One of our main difficulties was in transporting boats to regattas. In those days most rowing clubs used large trucks with frames built on the trays to transport boats and oars. (I do not know why clubs did not use trailers – maybe the road rules were different then) We could not afford such a truck, so we devised a few different solutions. One was to hire a local bus to take us to regattas. The bus company built a rack on the roof of the bus to take the boats. It did not look elegant, but it did the job. Eventually we got the two regulation fours sectioned – we would carry the fore and aft sections on car roof racks and bolt the sections together when we arrived at the regatta venue. There were a few anxious moments when race time was approaching and we only had half a boat – the other half lost or held up in traffic.

We started competing at regattas in Sydney and on the North Coast. Taree Rowing Club in particular was very helpful in the early days. They brought their whole club down for our first regatta on our 2000 metre course at Raymond Terrace. Taree Rowing Club held two big regattas each year – one on October long weekend and one on Australia Day. It was at one of these regattas that the club had its first significant win against crews from Sydney and from the North Coast – we won the Head of the Manning race.

In the early years we took as many crews as possible on Easter trips to the North Coast. Traditionally Lismore Rowing Club hosted a regatta on Easter Saturday, and Grafton Rowing Club hosted a regatta on Easter Monday.

These trips were wonderful fun. Everybody camped in local camping grounds, and the presentation ceremonies in the clubhouses at the end of the regattas became legendary. Godfrey Tanner was very popular with all of the competing clubs. He normally wore his Cambridge College jacket (cream with vertical red striping), a jaunty admirals cap, white trousers rolled up to his knees, and tennis shoes or bare feet. He would give a presentation speech, hilarious and full of quotes from Latin and Greek classics, which invariably brought the house down.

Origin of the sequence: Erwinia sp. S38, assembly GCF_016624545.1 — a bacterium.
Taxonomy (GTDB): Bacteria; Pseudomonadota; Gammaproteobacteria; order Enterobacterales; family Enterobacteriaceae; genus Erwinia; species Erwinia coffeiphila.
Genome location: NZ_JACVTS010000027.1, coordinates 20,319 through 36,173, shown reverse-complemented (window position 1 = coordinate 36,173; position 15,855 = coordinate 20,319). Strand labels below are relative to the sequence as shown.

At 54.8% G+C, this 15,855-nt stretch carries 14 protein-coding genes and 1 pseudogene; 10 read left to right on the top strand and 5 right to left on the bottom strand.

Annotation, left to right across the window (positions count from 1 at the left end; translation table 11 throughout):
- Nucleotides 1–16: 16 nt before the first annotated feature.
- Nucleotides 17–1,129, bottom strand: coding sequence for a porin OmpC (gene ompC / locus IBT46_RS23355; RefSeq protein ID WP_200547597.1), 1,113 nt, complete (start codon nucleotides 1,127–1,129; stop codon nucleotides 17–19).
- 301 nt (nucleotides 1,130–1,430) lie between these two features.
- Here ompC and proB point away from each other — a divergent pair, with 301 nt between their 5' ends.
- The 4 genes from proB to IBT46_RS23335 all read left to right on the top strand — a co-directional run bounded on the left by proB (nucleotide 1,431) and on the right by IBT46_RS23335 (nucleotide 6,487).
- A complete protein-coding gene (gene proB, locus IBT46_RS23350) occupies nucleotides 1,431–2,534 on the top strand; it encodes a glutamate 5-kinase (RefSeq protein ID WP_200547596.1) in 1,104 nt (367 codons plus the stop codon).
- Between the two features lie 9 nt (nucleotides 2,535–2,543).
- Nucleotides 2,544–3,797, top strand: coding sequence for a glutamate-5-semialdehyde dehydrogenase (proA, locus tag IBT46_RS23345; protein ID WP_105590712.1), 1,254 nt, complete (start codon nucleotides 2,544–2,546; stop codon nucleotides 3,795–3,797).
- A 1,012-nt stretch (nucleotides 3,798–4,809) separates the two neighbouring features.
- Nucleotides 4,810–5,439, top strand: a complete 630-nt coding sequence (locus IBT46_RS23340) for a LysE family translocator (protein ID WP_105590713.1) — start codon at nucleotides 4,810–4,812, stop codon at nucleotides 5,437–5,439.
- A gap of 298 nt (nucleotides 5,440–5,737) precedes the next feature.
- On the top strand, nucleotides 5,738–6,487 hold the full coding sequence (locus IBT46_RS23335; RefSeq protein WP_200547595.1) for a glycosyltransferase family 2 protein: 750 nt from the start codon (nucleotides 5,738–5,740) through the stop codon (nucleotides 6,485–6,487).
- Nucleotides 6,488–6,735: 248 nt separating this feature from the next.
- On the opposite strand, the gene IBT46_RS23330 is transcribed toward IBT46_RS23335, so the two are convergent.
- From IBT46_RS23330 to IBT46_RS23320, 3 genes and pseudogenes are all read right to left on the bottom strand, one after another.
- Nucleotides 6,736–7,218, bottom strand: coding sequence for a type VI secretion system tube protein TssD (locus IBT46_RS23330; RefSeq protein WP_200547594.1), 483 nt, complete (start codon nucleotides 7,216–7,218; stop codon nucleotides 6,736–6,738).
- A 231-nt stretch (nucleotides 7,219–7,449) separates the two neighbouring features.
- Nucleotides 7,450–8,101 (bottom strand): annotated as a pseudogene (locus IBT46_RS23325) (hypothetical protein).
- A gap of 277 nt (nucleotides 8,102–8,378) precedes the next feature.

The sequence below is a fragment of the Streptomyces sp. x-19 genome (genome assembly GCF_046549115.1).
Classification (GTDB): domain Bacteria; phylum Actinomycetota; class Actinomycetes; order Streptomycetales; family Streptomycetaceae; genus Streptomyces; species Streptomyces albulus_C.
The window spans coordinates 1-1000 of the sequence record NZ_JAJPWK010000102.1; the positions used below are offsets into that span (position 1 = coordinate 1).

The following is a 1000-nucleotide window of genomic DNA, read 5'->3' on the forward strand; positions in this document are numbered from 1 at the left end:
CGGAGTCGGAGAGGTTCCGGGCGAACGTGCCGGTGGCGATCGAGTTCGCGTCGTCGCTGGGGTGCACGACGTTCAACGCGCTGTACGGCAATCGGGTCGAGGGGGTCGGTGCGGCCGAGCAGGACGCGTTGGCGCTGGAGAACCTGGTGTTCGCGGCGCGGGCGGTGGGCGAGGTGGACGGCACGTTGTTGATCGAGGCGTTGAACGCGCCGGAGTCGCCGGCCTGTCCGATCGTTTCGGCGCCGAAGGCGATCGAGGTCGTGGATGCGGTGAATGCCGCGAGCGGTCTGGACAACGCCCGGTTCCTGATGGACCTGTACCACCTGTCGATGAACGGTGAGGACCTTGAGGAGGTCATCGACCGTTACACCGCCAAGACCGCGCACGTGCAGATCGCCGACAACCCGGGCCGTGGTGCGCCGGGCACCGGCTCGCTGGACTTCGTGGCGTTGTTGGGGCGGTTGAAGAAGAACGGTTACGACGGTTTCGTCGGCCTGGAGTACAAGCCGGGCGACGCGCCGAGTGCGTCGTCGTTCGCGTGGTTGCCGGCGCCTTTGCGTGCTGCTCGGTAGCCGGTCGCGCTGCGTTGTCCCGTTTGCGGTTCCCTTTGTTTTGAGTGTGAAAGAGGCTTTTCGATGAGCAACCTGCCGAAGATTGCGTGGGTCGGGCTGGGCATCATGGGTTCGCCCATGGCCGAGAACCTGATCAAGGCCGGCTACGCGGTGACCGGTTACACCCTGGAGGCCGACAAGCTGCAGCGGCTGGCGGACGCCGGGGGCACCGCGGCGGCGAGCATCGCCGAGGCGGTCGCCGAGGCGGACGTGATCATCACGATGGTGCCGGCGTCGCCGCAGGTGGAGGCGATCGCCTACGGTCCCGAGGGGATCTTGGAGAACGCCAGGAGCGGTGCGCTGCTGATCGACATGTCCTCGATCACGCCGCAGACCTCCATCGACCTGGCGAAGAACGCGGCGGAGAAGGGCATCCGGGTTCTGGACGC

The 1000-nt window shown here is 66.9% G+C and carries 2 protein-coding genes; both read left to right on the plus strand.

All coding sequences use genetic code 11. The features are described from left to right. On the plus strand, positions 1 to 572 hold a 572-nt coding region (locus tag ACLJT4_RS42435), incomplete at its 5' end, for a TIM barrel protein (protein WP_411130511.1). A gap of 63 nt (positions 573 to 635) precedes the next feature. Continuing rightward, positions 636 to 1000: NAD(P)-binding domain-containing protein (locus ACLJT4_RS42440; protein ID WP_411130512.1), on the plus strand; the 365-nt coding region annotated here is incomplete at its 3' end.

As I think back over those early days some vivid memories come back. One involved a huge fig tree which grew on the street in front of the old Raymond Terrace shed. The tree was (and still is) a Raymond Terrace landmark.

One day we came in after a hard training row to find that Godfrey had fastened a big, roughly painted sign to the tree. The sign said in red lettering “NUBC No Fornication”. I think that we were as bemused as the Raymond Terrace locals. The sign stayed there for quite a few years.

Another memory involves the delivery of our first eight. It was donated to us by Sydney Rowing Club. Our problem was how to get it from Abbotsford to Raymond Terrace. Fortunately the father of one of our members was a BHP executive. He organised for a truck bringing an enormous load of steel from Wollongong to Newcastle to divert via Sydney Rowing Club. We had arranged for the loan of a speed boat to tow the eight (which was unrigged and therefore a problem to row upriver) from Newcastle steelworks up to Raymond Terrace. At the last minute the arrangement fell through and we had a big problem. BHP wanted to unload their load of steel. We went to ask the Newcastle Water Police if they could recommend somewhere we could hire a boat for towing. It must have been a quiet day for them, for within half an hour we were speeding majestically up the Hunter River in a big police boat, with the eight being towed behind, and sitting beautifully on the police boat stern wave.

Some of the memories are painful. On the way back to Newcastle after our first Easter trip to Lismore and Grafton one of our members, James King, was killed in a car accident. It hit us all very hard. Our second reg four was named James King in his memory, at a very solemn ceremony at the Raymond Terrace shed attended by James’ parents.

Another memory was when one of our members, Ron Armstrong, was called up for National Service. The Vietnam war had been going for years, and the Australian Government had introduced the so-called “Lottery of Death”, based on dates of birth. Ron came back to see us, dressed in his jungle greens, after he completed basic infantry training. It was very sobering for us when we said our farewells to Ron.

At the end of 1966 I handed over the captaincy to Will O’Reilly. My work took me away from Newcastle and my rowing career finished. However I have followed the progress of the club over the years and I am delighted to see that the club continues to be healthy and successful. I got quite nostalgic when I saw the John Eales, our original reg four, on a rack at Berry Park. I wish the club every success in the coming years.

Constructing NUBC at Berry Park

During 2003 and 2004 the club made plans to relocate from the old shed at Raymond Terrace to a new site at Berry Park. After significant efforts from members of the club, NUsport and the University, a new shed was built alongside two other rowing clubs.